Surgical Checklist to Reduce Mortality, Complications Around Globe
In 2007 the World Health Organization introduced a surgical safety checklist as part of its Safe Surgery Saves Lives initiative. The checklist’s purpose was to reduce surgical complications that result from inadequate safety practices as well as to promote greater communication among surgery teams.
The checklist was used in a pilot program in eight hospitals in different cities that year. Hospitals were places such as Seattle, London and Auckland as well as Manila, New Delhi and Amman. The data gathered formed the basis for several papers, including one published in 2009 in The New England Journal of Medicine, “A Surgical Safety Checklist to Reduce Morbidity and Mortality in a Global Population.” In this study, the authors look at the potential for reductions in surgical complications and patient deaths from adopting a surgical safety checklist.
The findings include:
- All participating hospitals showed reductions in complications after surgery, and three sites showed significant declines.
- On average, the use of the WHO checklist was associated with a reduction in complications from 11% to 7%.
- The total in-hospital death rate was reduced from 1.5% to 0.8%.
- Overall, complications and in-hospital deaths fell by the equivalent of 36%.
The same data also formed the basis for a 2010 article in Health Affairs, “Adopting a Surgical Safety Checklist Could Save Money and Improve the Quality of Care in U.S. Hospitals.” Rather than focusing on reductions in complications and patient deaths, the authors looked at potential cost savings and improved care.
Tags: safety, technology
Note to instructor: The suggested assignments are designed for flexibility. They can be used in whole or part and can be adapted to a particular task -- for example, the newswriting assignments could be applied to the writing of the headline, the lead, the nut graph or the full story. Material from the assignments could also be combined with other material, for example, in the writing of a background, feature or local-angle story.
Read the study titled "A Surgical Safety Checklist to Reduce Morbidity and Mortality in a Global Population."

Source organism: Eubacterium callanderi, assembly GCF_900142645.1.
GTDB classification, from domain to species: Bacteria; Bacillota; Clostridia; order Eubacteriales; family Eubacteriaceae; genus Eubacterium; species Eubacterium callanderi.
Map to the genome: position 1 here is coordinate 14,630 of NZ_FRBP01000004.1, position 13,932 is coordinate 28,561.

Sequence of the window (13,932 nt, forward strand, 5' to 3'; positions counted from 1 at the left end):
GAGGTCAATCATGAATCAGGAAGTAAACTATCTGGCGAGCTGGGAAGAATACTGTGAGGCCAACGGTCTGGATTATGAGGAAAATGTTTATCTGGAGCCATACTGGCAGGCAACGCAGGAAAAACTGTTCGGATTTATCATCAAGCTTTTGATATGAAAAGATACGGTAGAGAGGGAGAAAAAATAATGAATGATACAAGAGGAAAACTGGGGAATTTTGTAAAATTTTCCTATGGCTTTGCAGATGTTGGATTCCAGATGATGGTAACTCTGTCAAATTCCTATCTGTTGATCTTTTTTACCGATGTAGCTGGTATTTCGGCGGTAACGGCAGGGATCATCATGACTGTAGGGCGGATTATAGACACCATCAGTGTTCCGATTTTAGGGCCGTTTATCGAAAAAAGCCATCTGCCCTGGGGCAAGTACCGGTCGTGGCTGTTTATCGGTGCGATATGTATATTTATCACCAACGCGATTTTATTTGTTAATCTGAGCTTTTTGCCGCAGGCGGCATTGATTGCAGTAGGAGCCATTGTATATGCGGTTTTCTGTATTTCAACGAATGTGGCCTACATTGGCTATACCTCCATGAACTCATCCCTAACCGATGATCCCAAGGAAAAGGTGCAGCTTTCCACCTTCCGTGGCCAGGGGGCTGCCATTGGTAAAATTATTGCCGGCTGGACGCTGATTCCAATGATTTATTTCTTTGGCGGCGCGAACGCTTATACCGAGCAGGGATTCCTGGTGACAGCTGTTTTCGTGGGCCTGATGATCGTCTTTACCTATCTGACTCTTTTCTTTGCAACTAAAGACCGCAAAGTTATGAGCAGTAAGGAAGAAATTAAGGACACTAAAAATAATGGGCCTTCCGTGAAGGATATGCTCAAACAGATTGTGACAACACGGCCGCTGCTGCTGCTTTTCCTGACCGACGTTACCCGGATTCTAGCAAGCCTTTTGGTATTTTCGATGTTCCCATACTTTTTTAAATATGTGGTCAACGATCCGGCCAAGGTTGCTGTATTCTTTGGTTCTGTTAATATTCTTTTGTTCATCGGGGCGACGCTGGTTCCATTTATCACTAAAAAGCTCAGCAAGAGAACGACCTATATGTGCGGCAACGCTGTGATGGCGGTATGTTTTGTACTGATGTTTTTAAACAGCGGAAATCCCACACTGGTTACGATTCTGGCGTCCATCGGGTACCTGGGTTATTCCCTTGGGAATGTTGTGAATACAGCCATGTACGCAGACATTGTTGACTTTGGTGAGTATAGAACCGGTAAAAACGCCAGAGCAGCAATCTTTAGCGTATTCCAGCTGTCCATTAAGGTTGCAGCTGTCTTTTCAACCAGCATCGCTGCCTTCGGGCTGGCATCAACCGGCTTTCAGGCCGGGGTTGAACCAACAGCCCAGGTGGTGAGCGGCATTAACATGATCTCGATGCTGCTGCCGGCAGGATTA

- Summarize the study in fewer than 40 words.
- Express the study's key term(s) in language a lay audience can understand.
- Evaluate the study's limitations. (For example: Do the results conflict with those of other reliable studies? Are there weaknesses in the study's data or research design?)
Read the study-related New York Times article titled "Hospitals Could Stop Infections by Tackling Bacteria Patients Bring In, Studies Find."
- Reporter's use of the study: Evaluate what the reporter chose to include and exclude from the study. Would the audience have acquired a clear understanding of the study's findings and limits from this article?
- Reporter's use of other material: Assess the material in the article that is not derived from the study. (for example: Does the reporter place the study in the context of other research and to what effect? Does the reporter include reactions to the study from other researchers or interested parties [e.g., political groups business leaders, or community members] and are their credentials or possible biases made clear?)
- Write a lead (or headline or nut graph) based on the study.
- Spend 60 minutes exploring the issue by accessing sources of information other than the study. Write a lead (or headline or nut graph) based on the study but informed by the new information. Does the new information significantly change what one would write based on the study alone?
- Interview two sources with a stake in or knowledge of the issue. Be prepared to provide them with a short summary of the study in order to get their response to it. Write a 400-word article about the study incorporating material from the interviews.
- Spend additional time exploring the issue and then write a 1,200-word background article, focusing on major aspects of the issue.